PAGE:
“Fashion isn’t as hugely represented, it’s whitewashed. There’s not a lot of interest in it at Tufts,” graduating senior Kaitlynn Hong said over Zoom. “Before [The Lewkk] there weren’t a lot of events highlighting students of color and also people who were interested in fashion, together.”
The Lewkk, a student-run fashion show, was the brainchild of Hong and fellow graduating senior Amari Diaw, emerging from Diaw’s eponymous Instagram page. The collaborators and friends created the show to create a space for fashion-minded students, with a specific emphasis on students with marginalized identities.
Hong described the show as a source of great pride.
“I’m proud that I was able to cement a place for people that may not have felt like they belonged somewhere, for future Tufts students … and I’m very proud that I was able to carve out a space for myself,” she said.
Hong also noted that she “definitely [wants] to come back and watch if Tufts is back in the fall … or spring,” laughing as she playfully addressed the uncertainty of the current moment.
Beyond coordinating the fashion show (the torch of which she and Diaw are passing onto rising juniors Anya Tisdale and Melody Khounchanh), Hong also spent a great deal of her Tufts career as a budding makeup artist slash “freshly delivered clown.” If you’ve ever spent time on her beauty Instagram, you’ve probably seen her abstract and vivid makeup looks, which she shares with an audience of over 7,000 followers. Her looks are expressive and at times surreal; one day, she’ll cover half her face in purple and green cartoon eyeballs. Another day she’ll paint clouds on in lieu of eyebrows coupled with bold brown lip liner. Regardless of what direction Hong takes when painting her face, she’s always serving something new and unique.
“When I was a senior in high school, I was only doing Instagram brows … really intense Kardashian makeup,” Hong said.
She described her movement toward avant-garde and expressive makeup as stemming from her desire to feel more sure of herself after coming to Tufts and to express her identity.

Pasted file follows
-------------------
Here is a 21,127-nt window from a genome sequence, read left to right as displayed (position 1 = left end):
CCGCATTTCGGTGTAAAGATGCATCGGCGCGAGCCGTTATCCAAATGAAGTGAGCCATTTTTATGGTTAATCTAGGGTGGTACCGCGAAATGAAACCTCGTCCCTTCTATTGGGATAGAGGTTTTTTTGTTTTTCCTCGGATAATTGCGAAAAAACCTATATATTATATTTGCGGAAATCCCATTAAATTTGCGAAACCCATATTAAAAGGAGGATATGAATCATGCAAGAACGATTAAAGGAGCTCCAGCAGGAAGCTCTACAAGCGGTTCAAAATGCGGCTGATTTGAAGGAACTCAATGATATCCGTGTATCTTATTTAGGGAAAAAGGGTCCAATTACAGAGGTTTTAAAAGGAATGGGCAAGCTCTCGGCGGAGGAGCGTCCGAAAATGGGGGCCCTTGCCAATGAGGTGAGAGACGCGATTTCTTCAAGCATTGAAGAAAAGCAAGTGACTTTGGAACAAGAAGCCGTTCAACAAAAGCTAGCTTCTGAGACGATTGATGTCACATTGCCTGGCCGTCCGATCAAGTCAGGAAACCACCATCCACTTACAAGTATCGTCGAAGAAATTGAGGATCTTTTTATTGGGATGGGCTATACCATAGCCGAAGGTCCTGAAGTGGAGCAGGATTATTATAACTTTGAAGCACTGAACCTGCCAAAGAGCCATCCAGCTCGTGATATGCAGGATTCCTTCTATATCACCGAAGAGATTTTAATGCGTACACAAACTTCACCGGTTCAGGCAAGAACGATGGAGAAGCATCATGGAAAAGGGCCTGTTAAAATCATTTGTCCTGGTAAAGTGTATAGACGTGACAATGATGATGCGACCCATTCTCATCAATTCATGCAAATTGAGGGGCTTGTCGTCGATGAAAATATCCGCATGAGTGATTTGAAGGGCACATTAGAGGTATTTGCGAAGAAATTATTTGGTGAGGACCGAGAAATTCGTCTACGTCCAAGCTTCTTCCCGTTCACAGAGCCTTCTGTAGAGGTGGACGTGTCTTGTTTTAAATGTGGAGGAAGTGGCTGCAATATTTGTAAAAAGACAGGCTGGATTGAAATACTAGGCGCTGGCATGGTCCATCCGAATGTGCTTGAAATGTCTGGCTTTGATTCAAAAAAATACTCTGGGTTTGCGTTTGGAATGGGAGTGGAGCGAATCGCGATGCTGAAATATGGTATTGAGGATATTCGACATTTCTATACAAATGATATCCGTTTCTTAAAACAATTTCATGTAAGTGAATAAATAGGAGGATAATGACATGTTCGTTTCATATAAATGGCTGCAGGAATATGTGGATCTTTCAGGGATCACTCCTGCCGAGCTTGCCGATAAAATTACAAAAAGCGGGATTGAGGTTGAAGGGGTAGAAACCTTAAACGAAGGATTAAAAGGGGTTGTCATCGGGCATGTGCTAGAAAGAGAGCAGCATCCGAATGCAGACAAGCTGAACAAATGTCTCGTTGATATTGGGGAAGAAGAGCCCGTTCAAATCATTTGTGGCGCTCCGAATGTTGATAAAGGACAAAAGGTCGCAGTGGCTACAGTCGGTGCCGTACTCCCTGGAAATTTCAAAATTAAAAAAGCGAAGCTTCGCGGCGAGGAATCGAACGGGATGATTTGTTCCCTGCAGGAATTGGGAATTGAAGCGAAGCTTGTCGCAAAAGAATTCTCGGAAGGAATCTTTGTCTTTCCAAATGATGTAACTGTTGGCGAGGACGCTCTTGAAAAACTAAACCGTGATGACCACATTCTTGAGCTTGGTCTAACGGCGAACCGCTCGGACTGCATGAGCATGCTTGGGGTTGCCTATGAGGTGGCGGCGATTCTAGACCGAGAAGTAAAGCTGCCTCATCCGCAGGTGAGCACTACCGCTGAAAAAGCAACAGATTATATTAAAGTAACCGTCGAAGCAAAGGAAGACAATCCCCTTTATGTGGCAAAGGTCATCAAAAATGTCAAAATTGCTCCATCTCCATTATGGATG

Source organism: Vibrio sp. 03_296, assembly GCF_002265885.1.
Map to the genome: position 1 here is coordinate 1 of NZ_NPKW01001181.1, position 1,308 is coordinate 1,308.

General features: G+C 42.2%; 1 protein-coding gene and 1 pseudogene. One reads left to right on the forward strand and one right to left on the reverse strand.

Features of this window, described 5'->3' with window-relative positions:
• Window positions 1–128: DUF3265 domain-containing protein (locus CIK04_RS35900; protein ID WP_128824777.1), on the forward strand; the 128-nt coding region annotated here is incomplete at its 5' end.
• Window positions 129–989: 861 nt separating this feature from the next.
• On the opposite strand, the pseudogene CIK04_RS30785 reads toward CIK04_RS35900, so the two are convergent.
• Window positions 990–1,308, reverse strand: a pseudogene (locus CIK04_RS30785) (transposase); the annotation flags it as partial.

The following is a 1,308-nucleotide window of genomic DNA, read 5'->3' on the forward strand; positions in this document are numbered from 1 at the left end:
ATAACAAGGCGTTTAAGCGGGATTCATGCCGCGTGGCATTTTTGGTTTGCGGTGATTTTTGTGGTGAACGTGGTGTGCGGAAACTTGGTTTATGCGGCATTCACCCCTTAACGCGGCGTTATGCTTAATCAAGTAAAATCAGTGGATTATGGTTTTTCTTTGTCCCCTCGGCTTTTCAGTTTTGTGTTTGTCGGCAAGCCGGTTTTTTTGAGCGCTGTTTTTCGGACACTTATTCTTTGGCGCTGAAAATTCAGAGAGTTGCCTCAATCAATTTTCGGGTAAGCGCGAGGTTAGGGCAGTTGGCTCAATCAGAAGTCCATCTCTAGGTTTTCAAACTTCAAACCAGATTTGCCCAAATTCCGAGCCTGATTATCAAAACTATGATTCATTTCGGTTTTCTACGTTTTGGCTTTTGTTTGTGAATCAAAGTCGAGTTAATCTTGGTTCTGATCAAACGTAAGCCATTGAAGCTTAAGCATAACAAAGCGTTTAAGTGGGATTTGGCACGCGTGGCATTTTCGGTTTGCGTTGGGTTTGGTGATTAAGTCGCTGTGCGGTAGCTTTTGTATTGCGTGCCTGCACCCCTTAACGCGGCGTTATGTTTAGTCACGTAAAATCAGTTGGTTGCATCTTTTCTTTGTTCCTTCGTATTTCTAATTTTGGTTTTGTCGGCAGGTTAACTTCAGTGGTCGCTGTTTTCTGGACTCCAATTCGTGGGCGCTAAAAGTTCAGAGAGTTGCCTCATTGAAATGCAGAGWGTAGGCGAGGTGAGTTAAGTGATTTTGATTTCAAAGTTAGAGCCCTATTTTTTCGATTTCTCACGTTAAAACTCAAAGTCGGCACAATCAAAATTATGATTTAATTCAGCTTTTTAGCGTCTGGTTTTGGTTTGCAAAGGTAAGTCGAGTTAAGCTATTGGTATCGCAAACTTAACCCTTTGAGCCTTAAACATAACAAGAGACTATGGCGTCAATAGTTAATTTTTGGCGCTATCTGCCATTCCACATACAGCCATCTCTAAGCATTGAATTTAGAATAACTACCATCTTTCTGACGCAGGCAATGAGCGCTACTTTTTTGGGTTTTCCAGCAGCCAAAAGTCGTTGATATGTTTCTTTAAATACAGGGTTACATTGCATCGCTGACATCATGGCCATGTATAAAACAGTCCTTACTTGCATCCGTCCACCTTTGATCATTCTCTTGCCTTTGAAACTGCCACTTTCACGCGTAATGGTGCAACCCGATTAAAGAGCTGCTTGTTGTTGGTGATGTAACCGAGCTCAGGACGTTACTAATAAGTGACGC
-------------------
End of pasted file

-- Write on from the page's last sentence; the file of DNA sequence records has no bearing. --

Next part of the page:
She described that she never anticipated her makeup amassing such a following online.
“[I thought] it would be fun to share some of my art with people,” she said. “I didn’t really think people would be into it as much as it has happened now, which has been really cool.”
Through people being “into it,” Hong was able to participate in a variety of creative endeavors over the past few years, whether they were on or off campus. In addition to having two separate spreads in Currents Magazine, a Tufts visual arts magazine, Hong has also lent her makeup wisdom to professional endeavors. One of Hong’s favorite moments in her makeup journey was a photoshoot with Refinery29 for a piece highlighting women with “bold beauty routines.” She described the experience as “really surreal.”
“I got to go out there, shoot with a real professional photographer … I got my hair and makeup done, which was crazy,” Hong said. “[It was] surreal, feeling like I was on the same level as them.”
By “them,” Hong referred to Reva Bhatt, a creative director and digital producer who has worked with the likes of Nylon Magazine and Puma, and Hannah Woldetsadik, a signed model.
Hong hopes to eventually move to New York by the end of the year (if a certain pandemic allows it) to continue both her professional and artistic careers.
“I think being in New York is really good for opportunities in makeup and photoshoots, so I really want to keep continuing with it,” she said.
However, Hong emphasized the balance of work and art, saying that she needed structure provided by consistent work. She intends to utilize both her computer science major and film and media studies minor as an associate analyst in Mastercard’s digital marketing department.
Considering herself to be a creative (and NOT a fan of STEM), Hong never anticipated studying computer science.
“When I got to Tufts I was totally undecided. I had no idea what I wanted to do and I definitely would not have expected myself to pick [computer science] at all,” Hong said. “I took a bunch of different classes that were unrelated to each other … and second semester [of my first] year, my friend Shannon recommended that I take Comp 11. I had never done comp sci in my life and I really doubted her … and I took it and really liked it, which was weird.”
She continued with computer science, eventually choosing it as her major.
Reflecting upon her four years, Hong noted that the best part of her Tufts experience was the people she met and the close bonds she formed with those who eventually became her housemates (and, often, artistic collaborators).